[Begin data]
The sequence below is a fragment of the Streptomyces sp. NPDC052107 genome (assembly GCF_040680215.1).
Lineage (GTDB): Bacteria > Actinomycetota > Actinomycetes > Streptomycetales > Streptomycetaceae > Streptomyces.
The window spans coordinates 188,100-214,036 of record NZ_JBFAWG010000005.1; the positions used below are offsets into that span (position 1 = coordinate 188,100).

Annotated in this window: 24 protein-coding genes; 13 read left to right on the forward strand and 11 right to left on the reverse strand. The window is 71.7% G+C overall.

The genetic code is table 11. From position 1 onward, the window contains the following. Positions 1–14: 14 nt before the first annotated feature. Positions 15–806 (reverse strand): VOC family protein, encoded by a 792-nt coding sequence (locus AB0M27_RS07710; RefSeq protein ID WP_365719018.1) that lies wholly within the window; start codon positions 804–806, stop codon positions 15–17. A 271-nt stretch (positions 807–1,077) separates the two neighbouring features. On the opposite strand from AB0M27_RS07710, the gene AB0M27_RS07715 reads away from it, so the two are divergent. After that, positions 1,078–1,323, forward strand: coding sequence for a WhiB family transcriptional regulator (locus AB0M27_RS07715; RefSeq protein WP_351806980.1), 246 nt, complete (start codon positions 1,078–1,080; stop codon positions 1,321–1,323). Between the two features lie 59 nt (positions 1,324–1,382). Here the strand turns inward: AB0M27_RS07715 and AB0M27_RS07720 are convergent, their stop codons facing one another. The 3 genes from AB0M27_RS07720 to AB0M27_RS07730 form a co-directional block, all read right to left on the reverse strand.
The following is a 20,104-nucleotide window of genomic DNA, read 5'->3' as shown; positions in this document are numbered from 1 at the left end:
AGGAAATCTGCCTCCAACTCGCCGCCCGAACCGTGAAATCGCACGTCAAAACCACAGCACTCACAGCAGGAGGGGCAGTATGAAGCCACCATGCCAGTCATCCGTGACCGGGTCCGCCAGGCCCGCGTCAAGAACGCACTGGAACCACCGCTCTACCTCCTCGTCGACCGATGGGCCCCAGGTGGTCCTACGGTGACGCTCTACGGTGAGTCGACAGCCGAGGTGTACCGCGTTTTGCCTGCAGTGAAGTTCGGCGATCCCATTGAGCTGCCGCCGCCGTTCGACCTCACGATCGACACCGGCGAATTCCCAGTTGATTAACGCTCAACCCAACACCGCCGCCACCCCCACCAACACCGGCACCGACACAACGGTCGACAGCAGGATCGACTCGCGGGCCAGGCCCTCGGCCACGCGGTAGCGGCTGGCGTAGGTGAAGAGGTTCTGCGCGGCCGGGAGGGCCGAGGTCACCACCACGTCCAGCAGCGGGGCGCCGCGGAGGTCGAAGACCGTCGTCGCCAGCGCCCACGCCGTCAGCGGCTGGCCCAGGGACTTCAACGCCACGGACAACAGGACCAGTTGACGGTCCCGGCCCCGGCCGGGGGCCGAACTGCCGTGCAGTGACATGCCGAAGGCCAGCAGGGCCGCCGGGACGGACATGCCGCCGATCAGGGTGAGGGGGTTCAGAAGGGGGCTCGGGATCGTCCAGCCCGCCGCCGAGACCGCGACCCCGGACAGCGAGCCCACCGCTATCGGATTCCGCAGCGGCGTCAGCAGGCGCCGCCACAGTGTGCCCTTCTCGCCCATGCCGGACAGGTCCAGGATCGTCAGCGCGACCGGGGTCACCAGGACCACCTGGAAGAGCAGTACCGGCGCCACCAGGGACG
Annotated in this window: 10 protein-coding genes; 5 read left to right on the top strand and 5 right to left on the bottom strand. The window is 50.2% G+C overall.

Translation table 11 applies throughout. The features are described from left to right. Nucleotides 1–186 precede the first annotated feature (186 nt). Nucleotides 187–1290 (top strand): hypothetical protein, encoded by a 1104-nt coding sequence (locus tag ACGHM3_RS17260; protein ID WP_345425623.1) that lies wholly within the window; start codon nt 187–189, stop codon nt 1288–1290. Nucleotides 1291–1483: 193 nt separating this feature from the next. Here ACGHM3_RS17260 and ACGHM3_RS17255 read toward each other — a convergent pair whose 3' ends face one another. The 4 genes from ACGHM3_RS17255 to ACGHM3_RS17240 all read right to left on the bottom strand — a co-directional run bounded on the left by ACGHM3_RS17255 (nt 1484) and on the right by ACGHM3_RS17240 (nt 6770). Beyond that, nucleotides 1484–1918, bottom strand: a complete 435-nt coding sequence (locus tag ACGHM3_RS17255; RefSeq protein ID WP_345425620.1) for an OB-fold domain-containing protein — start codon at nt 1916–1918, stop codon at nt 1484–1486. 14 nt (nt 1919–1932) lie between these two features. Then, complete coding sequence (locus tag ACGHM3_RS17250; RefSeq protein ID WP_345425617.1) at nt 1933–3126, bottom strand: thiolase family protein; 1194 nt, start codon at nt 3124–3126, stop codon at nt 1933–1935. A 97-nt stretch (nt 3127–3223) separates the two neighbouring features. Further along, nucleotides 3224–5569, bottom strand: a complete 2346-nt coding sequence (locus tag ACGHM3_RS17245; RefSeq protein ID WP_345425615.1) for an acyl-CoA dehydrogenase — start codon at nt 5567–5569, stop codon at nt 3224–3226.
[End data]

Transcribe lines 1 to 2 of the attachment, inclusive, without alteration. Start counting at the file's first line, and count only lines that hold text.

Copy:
The sequence below is a fragment of the Streptomyces sp. NPDC052107 genome (assembly GCF_040680215.1).
Lineage (GTDB): Bacteria > Actinomycetota > Actinomycetes > Streptomycetales > Streptomycetaceae > Streptomyces.